Alcohol Consumption: Excessive alcohol consumption often leads to the exercise of questionable judgment or the failure to control impulses and is seen as a negative trait in this process. This includes alcohol-related incidents like DUIs or drunk fights, habitual or binge drinking and failure to follow treatment following a diagnosis for excessive drinking.

Drug Involvement and Substance abuse: The illegal use of controlled substances, to include the misuse of prescription and non-prescription drugs, and the use of other substances that cause physical or mental impairment or are used in a manner inconsistent with their intended purpose.

Psychological Conditions: Certain emotional, mental, and personality conditions can impair judgment, reliability, or trustworthiness. A formal diagnosis of a disorder is not required for there to be a concern under this guideline.

Criminal Conduct: Criminal activity creates doubt about a person’s judgment, reliability, and trustworthiness.

Handling Protected Information: Deliberate or negligent failure to comply with rules and regulations for handling protected information. If you mishandled any sensitive information in the past, this will have a negative impact on your ability to get further security clearances.

Outside activities: Involvement in certain types of outside employment or activities is of security concern if it poses a conflict of interest with an individual’s security responsibilities. Some examples include working with foreign governments, being a representative of any foreign interests and failing to report any of these activities ahead of time.

Use of Information Technology: Failure to comply with rules, procedures, guidelines, or regulations pertaining to information technology systems may raise security concerns about an individual’s reliability and trustworthiness. This includes computers, mobile phones and other wireless devices. This includes any instances of hacking into another device, unauthorized modification of the information on a computer system or negligence in protecting sensitive information on a computing device.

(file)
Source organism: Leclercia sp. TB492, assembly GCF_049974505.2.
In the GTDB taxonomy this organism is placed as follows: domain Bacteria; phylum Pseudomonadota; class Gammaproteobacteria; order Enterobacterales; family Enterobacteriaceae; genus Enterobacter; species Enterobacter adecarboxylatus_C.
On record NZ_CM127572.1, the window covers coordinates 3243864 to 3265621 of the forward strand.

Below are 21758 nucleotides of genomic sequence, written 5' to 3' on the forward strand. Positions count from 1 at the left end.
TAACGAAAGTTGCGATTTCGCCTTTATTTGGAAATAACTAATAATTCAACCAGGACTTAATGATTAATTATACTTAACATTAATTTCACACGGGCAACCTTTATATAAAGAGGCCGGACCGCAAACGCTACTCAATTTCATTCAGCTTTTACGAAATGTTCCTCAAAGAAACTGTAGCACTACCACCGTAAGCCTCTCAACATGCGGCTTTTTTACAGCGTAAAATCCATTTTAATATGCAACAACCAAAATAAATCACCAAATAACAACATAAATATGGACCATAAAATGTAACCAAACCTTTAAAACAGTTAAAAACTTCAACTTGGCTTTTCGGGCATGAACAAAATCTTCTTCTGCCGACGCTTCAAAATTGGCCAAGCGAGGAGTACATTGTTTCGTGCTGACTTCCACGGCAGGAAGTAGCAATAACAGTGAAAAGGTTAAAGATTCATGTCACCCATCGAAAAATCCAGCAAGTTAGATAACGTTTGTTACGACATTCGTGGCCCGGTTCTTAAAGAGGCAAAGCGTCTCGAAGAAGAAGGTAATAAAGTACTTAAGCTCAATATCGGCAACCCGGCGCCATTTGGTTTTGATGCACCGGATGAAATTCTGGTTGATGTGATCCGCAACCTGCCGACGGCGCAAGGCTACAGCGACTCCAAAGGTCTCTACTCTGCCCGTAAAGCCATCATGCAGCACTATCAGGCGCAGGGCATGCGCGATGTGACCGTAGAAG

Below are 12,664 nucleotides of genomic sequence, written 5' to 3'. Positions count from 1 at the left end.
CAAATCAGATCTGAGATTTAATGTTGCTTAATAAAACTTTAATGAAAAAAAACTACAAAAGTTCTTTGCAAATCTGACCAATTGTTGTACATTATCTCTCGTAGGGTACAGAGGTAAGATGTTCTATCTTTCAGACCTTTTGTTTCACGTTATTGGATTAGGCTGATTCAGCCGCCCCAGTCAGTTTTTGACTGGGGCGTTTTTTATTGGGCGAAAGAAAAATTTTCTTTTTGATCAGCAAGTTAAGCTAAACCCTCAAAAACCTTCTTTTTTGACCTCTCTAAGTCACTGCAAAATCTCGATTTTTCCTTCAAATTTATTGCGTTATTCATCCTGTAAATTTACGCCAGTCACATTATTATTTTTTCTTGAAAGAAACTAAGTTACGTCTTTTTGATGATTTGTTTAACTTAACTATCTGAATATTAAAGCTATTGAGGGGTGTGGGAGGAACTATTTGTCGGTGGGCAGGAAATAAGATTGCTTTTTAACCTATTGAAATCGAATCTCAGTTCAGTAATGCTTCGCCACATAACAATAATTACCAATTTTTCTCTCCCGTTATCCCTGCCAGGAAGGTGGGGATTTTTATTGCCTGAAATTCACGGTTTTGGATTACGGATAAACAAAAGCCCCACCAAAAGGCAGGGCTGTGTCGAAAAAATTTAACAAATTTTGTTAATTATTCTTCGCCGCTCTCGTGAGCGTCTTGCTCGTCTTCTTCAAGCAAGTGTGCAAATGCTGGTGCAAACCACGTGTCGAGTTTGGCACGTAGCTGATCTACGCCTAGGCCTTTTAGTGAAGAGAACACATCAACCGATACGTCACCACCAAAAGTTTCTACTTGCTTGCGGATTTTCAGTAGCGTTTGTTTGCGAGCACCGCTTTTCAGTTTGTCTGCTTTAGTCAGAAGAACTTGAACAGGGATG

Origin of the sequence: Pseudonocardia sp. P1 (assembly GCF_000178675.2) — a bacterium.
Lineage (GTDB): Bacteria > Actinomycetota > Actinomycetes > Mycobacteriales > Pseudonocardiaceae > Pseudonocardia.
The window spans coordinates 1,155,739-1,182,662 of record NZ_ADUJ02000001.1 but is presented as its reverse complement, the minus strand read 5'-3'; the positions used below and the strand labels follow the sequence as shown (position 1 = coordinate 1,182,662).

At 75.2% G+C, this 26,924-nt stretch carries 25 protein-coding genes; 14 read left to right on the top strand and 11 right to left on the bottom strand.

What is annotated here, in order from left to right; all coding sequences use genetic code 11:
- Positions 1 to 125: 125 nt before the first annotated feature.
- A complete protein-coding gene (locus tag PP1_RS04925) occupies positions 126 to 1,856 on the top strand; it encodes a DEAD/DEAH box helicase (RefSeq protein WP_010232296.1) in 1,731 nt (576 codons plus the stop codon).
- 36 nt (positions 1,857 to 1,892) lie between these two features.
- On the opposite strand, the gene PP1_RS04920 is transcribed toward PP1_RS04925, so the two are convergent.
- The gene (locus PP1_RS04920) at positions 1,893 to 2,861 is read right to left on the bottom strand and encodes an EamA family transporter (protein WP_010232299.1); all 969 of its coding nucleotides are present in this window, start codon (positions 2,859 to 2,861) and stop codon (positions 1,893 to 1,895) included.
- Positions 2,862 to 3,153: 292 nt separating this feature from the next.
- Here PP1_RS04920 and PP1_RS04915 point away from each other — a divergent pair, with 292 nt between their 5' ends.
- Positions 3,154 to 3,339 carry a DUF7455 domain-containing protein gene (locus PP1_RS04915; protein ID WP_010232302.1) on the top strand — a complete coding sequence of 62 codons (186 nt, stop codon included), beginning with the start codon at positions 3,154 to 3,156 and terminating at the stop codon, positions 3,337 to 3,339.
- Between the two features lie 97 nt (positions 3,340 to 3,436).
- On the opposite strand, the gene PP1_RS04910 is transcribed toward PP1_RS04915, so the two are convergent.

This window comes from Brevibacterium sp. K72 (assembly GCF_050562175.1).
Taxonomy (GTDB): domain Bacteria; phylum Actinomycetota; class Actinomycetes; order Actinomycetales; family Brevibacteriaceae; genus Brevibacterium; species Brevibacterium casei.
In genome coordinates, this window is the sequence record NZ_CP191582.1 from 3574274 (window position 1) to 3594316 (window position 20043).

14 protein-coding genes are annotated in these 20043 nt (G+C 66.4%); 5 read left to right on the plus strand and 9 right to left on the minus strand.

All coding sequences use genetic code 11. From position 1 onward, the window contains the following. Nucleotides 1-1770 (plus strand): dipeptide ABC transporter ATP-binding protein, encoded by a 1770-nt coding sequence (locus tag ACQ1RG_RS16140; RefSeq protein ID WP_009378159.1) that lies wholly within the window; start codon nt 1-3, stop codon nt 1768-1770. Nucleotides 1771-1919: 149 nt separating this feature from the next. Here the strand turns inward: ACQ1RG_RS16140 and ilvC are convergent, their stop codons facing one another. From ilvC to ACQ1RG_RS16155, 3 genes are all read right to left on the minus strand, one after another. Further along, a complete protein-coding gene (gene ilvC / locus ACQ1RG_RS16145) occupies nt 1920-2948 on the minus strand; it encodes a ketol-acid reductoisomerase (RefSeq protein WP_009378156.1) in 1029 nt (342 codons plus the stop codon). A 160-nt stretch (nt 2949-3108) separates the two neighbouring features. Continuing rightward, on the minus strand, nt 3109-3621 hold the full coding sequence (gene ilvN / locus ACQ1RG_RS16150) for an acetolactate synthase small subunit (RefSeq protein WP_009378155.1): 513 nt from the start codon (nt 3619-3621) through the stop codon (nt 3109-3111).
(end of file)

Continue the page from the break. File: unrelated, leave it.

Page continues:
Canada has three levels of security clearances: Reliability clearance, secret clearance and top secret clearance. In Canada a request for security clearance means you must go through a security screening process. There are a set of standard activities for getting each clearance level, as well as some enhancements that can be used if it is deemed that the individual needs to be vetted more closely to be sure they can be trusted.

Reliability Clearance

5 year background information

Verification of identity and background information

Verification of educational and professional credentials

Personal and professional references

Financial inquiry

Law Enforcement inquiry (criminal record check)


Law Enforcement inquiry (Law Enforcement record check)

Security questionnaire and/or security interview

Open Source inquiry

Valid for 10 years

Secret Clearance

10 year background information

Requires reliability status

CSIS security assessment

Valid for 10 years

Top Secret

10 year background information + foreign travel, foreign assets, character references, education, military service

Reliability and secret clearance

CSIS Security Assessment


Security Questionnaire and/or security interview

Open source inquiry 

CSIS security assessment

Polygraph examination 

Valid for 5 years


A security clearance is a status that allows for individuals to gain access to information that has been classified as sensitive information by the government. In most countries you cannot directly apply for a clearance as an individual, you need your employer to sponsor you. Once you have a sponsor and you fill out your application, you will be evaluated on several different areas to assess if you are reliable and trustworthy enough to hold that level of clearance. Even after gaining the security clearance, people are not given access to all of the information at that clearance level, they need to have a “need-to-know” to be given access to a particular piece of information.